Work Stream 1: Optimising Health, Well-Being and Performance in Diverse and Ageing Workforces

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Leads: Dr. Cecilie Thøgersen-Ntoumani and Dr. Steven Sadhra

This work stream encompasses the development, identification, and evaluation of cost-effective tools and interventions designed to optimise health, well-being and performance particularly those targeted to older workers and those will health conditions.  This is with a view to enable these groups to continue to enjoy work and optimise work engagement for as long as possible and to provide industry partners with tools and strategies to help support employees with health conditions and more generally to support their employees as they grow older.

healthy-ageing

 

The Big Questions

  1. What keeps people working, what motivates them to work and how do these influences change as people age?
  2. Are different types of work available to (1) youth and (2) older workers? Which? Why?
  3. How are attitudes and expectations about age, work and retirement changing since the removal of the default retirement age?
  4. How is health associated with presenteeism and which interventions are most suitable to meet the needs of both employees and employers?
  5. How does work impact on health and ways in which employees and employers can be supported to improve work capability for those with chronic health conditions?
  6. What workplace interventions should be designed and implemented to minimise the effect of hazards arising from work activities?

Illustrative project area: Supporting employees to remain in work following a period of ill-health

Aims:
To identify how individuals can be supported to remain at work and to return to work early after ill health through development of appropriate fitness for work assessment tools.

Objectives:

  • To develop appropriate methods / tools for assessing whether individuals are fit to work for defined job roles;
  • To develop norms of work fitness for different age groups;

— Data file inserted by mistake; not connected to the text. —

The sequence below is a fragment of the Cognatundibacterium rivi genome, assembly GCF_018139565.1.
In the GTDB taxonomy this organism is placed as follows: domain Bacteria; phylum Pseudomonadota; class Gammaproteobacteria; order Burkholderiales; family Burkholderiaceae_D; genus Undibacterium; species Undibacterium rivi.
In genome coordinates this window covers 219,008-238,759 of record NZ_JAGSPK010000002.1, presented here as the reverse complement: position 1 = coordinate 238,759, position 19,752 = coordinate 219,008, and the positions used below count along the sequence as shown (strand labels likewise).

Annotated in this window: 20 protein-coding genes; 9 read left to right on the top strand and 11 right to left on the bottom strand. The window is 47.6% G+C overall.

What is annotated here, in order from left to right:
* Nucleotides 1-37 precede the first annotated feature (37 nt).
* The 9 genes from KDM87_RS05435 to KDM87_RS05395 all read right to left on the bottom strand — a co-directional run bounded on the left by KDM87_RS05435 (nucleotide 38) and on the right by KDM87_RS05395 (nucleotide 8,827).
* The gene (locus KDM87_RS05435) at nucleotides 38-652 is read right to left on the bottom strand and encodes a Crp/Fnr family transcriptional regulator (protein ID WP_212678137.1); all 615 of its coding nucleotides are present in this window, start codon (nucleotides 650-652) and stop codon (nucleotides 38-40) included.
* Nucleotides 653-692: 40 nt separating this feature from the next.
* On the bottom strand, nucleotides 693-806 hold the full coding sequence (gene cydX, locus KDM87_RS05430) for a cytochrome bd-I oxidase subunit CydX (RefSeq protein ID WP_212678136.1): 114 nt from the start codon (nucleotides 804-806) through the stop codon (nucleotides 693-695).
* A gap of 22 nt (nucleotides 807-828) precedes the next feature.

• To identify suitable interventions to  support employees who fail to meet fitness standards.

Knowledge Gap:

The increase in the ageing workforce necessitates an understanding of factors that constitute fitness for work (in its broadest sense) with a view to developing effective interventions to optimise health, wealth and well-being. Through a mapping process, the study will help organisations identify ways of dealing with the increase in ageing workers.

Data sources/sampling/recruitment/methods:

  • Evidence from published literature on fitness assessment tools and their effectiveness.
  • Information held by employers on fitness assessments and outcomes which may involve work place adjustments, training, rehabilitation, relocation or ill health retirement.
  • Job types will be defined across different sectors for evaluation.
  • Each job will be defined by functional requirements e.g. physical and cognitive requirements.
  • Individuals conducting particular jobs, e.g. assembling line operator, will be divided into sub-groups based on their perception of how well they can conduct tasks including any constraints.  The grouping could also be based on those with job restrictions due to current health conditions who can be compared with those with no job restriction i.e. able to perform the job as required.
  • Information will be obtained on occupational histories, sickness absence and in particular any changes due to health /accidents/ injuries.
  • Individuals in the different groups will be assessed using a range of standard tools to define norms for different jobs.
  • Review existing data on relevant policies on work retention (International comparison, e.g., Finland, Holland): which work best and how can they be adapted in a UK context.
  • Qualitative interviews with stakeholders (employees, employers, Trade Union reps) to understand factors constituting fitness to work.

Collaborations:

Industry, work design, occupational health, health psychology, social policy, organisational psychology, economics.

Challenges:

Measurement, £.